Officials in Duisburg said its emergency housing office was ready to help evicted residents find temporary accommodation after two high-rises in the western German city were deemed unsafe. But city officials also said responsibility — including for the costs incurred — lay with the towers' owner, an Austrian concern, according to WDR public television.
If a fire broke out, residents would have found themselves in "acute" danger, said city hall in a statement, justifying its hurried intervention.
One resident said she had just learned that "I must leave my apartment — like all the other residents — within four hours."
"No one from the houses knows where he should go," said another resident outside the 12-story towers in Duisburg's Husemann Strasse.
Experts called in Thursday to follow up on checks made last week had confirmed "considerable fire safety deficiencies," said Duisburg city building oversight official Andre Haack.
"There is a densely branched system of shafts that lead into individual apartments and stairwells, through which smoke can spread unhindered in the event of a fire," Haack told WDR.
The buildings' main entrance locks were changed by a locksmith to prevent unsupervised entry. In the coming days, residents would be allowed briefly to recover goods and possessions, WDR reported.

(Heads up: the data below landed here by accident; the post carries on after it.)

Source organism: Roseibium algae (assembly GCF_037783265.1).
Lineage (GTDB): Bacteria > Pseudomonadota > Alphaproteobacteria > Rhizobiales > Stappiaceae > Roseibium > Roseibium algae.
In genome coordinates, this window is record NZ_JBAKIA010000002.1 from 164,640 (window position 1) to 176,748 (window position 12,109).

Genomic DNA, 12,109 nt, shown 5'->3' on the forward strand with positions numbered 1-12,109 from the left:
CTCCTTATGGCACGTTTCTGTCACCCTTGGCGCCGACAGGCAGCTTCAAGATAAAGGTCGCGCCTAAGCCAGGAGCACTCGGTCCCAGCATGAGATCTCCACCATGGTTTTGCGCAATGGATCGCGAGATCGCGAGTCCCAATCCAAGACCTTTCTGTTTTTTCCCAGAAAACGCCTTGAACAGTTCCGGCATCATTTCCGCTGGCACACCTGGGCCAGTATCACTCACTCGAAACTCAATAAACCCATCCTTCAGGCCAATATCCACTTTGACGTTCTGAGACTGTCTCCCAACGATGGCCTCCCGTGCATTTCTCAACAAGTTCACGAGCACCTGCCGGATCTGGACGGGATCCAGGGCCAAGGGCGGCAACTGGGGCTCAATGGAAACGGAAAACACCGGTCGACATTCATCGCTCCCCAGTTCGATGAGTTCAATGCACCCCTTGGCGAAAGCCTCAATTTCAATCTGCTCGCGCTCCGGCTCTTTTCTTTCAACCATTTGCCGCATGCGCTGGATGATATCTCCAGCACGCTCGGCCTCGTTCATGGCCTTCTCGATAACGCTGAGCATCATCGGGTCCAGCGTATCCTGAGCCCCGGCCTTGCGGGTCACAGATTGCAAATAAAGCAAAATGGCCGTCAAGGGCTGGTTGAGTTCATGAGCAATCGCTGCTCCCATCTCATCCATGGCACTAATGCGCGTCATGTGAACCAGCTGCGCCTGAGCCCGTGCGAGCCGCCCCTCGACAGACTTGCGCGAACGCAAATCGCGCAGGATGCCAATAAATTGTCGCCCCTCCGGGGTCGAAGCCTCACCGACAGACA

In its statement, Duisburg city administration said the towers' owner must provide "suitable substitute accommodation."
High-rise safety across Europe was highlighted in June 2017 by London's Grenfell Tower fire that killed 72 people and was blamed on flammable external paneling.
Read more: Wuppertal evacuates tower block over Grenfell-like cladding
Duisburg in 2010 was the scene of Germany's fatal Love Parade that claimed 21 lives and left more than 650 visitors injured by a stampede at a music festival.
Duisburg in September last year ordered precautionary high-rise evacuations of two families when it found a fire ladder height-limit had been exceeded.
In September 2017, Dortmund - like Duisburg in the Ruhr District - evacuated 400 households from the so-called "Hanibal" tower complex, citing fire safety risks.
Renovations costing millions are still pending in Dortmund.
ipj/sms (dpa, WDR)
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